Fun fact: My absolute favorite place to shoot during March mornings is at the top of the main stairs using the tiny window in my laundry room.

In April mornings, the kitchen. May mornings, the living room. June mornings, the back porch.

And don’t even get me started on evenings.

Most photographers know that winter light is scarce and that spring will bring with it a whole new slew of light-soaked shooting opportunities. But for those of us who love to document life at home, the arrival of spring light is so much more nuanced than: no light/ light. I'd love to show you how to keep a room-by-room light journal.

Most photographers know that winter light is scarce and that spring will bring with it a whole new slew of light-soaked shooting opportunities. But for those of us who love to document life at home, the arrival of spring light is so much more nuanced than: no light/ light.

I’d love to show you how to keep a room-by-room light journal, not just of a single day, but over months – preferably over an entire year. Once you start to notice the sun’s slow journey across the sky, you will see brand new shooting opportunities open up all over your house.

You can organize your journal in any way that makes the most sense for you, but the important thing to remember is that it’s more complex than just the sun rises in the east and sets in the west. As the year wears on, the rising sun will shine into your eastern windows at all different angles, intensities, and directions. It’s quite an exciting thing to watch unfold.

Be sure that your journal is long term (over months, not just a day or a week) and gives you the opportunity to observe the light in all different rooms of your home. And in my home at least, March is the perfect time to begin a journal! Because of my geographical location, it’s the start of spring and the return of the light.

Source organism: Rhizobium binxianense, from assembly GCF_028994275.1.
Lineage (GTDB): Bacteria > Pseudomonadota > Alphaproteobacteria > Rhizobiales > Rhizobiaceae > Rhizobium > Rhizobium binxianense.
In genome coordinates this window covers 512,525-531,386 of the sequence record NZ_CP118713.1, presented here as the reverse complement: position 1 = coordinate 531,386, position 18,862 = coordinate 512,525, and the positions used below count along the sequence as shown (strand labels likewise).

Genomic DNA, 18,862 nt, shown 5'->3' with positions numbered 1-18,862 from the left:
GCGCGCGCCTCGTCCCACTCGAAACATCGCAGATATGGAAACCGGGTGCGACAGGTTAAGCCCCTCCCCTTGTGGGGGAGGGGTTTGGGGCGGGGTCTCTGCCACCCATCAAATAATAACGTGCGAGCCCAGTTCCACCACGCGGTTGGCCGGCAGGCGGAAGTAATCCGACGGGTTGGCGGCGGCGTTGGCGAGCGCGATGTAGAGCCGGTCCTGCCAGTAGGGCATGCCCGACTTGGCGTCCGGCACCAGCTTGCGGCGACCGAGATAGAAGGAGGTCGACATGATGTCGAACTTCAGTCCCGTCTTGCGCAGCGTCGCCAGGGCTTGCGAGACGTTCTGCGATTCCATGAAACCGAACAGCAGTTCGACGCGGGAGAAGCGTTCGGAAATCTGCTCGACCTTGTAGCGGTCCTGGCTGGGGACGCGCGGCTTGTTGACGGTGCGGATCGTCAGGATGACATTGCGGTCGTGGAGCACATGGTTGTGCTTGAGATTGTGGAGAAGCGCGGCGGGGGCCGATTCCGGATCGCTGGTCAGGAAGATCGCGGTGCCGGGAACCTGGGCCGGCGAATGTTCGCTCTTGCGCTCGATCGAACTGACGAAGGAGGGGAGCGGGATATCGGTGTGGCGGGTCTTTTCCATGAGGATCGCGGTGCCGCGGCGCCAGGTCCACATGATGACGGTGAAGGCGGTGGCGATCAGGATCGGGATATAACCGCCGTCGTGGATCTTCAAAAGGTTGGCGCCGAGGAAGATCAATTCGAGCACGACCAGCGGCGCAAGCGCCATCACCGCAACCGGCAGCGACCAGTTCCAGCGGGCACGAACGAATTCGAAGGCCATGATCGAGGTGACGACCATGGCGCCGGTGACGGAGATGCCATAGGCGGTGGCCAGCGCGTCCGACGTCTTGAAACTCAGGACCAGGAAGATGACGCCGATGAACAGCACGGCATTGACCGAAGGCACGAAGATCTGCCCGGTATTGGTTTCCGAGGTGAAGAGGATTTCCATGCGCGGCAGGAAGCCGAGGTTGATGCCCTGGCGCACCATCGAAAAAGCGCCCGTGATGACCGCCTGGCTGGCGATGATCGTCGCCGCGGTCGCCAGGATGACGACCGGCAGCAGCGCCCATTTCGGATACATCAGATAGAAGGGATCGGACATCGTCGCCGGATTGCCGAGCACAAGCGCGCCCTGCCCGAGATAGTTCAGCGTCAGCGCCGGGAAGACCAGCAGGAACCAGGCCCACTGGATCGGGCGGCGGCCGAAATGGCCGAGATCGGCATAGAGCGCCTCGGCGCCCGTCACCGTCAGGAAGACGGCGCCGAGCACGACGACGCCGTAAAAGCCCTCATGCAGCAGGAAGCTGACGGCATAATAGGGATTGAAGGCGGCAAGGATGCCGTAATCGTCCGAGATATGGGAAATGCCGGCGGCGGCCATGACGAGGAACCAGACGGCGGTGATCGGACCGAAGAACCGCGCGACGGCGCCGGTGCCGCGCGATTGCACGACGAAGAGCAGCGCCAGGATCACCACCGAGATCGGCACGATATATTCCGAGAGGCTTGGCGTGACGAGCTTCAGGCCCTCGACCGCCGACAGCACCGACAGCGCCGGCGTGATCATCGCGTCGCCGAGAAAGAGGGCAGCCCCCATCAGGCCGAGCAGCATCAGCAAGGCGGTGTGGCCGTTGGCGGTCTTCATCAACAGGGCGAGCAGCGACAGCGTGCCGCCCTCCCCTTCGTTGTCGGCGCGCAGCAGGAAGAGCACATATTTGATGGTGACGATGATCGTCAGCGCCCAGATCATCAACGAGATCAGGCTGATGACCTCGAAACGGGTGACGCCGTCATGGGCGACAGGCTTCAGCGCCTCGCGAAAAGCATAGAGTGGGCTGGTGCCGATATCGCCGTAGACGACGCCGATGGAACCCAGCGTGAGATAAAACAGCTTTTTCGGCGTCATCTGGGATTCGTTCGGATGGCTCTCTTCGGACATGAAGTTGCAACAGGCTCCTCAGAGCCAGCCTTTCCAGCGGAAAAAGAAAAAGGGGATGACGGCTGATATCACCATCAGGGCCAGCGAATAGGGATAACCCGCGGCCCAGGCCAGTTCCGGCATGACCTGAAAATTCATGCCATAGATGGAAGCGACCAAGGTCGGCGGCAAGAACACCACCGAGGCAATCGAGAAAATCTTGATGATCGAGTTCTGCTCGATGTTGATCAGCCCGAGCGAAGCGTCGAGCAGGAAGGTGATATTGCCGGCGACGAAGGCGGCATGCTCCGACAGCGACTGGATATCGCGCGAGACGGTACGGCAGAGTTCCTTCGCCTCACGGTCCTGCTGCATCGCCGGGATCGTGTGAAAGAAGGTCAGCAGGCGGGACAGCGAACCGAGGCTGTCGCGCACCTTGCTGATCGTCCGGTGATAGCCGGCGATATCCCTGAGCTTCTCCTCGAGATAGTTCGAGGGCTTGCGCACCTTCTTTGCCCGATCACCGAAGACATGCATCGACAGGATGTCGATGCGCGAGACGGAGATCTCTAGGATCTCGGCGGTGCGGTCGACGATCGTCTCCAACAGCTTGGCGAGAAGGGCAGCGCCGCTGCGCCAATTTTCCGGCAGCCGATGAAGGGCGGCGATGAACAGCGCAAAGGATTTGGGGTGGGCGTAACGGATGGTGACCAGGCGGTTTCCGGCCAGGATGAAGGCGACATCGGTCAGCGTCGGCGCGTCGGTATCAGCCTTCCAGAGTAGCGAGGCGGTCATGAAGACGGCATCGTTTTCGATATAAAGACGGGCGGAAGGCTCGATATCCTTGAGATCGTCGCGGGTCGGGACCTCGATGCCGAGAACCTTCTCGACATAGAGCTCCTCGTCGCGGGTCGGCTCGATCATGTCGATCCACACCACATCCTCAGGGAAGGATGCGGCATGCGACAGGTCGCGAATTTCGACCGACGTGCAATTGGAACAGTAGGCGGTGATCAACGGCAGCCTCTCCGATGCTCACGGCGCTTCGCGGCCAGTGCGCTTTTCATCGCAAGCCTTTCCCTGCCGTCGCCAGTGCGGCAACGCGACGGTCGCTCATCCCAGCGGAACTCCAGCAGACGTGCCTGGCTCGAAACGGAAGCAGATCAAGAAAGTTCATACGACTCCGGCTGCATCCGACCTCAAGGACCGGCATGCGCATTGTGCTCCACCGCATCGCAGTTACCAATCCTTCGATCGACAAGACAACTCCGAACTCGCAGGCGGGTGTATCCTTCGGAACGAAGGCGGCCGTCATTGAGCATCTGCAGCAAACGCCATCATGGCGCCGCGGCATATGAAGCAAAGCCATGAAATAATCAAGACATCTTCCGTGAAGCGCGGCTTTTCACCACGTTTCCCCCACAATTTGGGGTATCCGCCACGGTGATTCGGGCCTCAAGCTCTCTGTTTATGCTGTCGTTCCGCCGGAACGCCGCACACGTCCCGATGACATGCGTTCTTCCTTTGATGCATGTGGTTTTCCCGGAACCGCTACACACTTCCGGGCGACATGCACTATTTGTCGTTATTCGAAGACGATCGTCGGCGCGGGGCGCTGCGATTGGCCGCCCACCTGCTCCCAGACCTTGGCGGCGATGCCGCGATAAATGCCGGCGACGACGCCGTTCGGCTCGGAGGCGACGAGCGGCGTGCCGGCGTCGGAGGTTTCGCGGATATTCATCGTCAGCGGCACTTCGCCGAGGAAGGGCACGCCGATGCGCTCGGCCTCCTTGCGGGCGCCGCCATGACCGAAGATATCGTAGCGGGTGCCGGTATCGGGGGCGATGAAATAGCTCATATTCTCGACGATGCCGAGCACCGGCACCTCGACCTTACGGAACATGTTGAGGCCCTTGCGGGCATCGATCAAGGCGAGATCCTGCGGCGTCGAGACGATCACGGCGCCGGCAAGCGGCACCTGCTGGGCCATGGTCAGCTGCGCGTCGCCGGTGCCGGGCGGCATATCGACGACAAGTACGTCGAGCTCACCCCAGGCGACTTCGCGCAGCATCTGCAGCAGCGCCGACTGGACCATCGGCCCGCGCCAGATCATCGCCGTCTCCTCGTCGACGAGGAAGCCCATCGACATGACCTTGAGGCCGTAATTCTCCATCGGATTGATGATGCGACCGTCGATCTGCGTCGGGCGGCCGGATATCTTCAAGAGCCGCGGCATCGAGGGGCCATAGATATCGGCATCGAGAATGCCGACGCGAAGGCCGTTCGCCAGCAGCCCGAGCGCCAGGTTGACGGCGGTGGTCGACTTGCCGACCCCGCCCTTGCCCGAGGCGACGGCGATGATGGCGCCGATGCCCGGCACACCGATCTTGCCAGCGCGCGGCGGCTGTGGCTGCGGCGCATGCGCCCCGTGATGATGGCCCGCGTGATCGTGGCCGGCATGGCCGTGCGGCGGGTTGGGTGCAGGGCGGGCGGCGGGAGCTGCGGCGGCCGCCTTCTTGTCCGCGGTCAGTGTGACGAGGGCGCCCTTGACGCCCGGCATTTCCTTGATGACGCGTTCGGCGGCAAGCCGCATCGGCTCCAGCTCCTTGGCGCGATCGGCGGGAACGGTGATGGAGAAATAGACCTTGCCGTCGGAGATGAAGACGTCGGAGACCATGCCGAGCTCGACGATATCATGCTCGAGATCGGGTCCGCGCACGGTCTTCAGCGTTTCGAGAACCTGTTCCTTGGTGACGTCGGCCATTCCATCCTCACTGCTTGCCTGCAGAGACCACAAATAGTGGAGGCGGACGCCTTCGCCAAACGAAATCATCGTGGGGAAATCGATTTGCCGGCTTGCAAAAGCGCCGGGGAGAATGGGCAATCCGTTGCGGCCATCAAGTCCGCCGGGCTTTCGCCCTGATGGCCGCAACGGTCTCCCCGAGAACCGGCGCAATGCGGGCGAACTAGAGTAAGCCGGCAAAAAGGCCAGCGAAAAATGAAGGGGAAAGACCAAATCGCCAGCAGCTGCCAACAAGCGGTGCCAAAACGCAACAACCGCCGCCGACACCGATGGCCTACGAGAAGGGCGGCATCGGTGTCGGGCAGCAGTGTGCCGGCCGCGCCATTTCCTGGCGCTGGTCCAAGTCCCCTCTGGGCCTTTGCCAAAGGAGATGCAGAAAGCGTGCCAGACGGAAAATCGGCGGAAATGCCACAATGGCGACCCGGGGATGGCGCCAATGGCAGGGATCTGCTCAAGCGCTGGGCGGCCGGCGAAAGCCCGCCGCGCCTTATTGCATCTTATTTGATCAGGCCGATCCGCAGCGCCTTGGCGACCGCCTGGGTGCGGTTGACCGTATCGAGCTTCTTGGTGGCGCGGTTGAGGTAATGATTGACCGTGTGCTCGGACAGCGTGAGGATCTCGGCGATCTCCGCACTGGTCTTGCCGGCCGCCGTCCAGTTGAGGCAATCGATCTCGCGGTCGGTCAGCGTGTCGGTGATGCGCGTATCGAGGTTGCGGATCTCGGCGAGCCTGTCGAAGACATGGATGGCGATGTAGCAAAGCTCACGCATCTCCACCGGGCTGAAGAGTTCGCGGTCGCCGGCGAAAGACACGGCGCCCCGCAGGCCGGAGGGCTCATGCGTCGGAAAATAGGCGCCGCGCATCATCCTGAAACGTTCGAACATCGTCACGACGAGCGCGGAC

Here is my light journal for March:

Most photographers know that winter light is scarce and that spring will bring with it a whole new slew of light-soaked shooting opportunities. But for those of us who love to document life at home, the arrival of spring light is so much more nuanced than: no light/ light. I'd love to show you how to keep a room-by-room light journal.

Most photographers know that winter light is scarce and that spring will bring with it a whole new slew of light-soaked shooting opportunities. But for those of us who love to document life at home, the arrival of spring light is so much more nuanced than: no light/ light. I'd love to show you how to keep a room-by-room light journal.

You’ll notice that while I do make note of where the light is soft, I mostly am concerned with where the light shines in most strongly. I love soft, diffused light. But if I know where my dramatic, strong light is entering, I also always know where I can go to find soft light. (At the opposite end of the house, of course!)

Therefore, questions I think about are:

  • Where do patches of hard light fall on the wall and floors?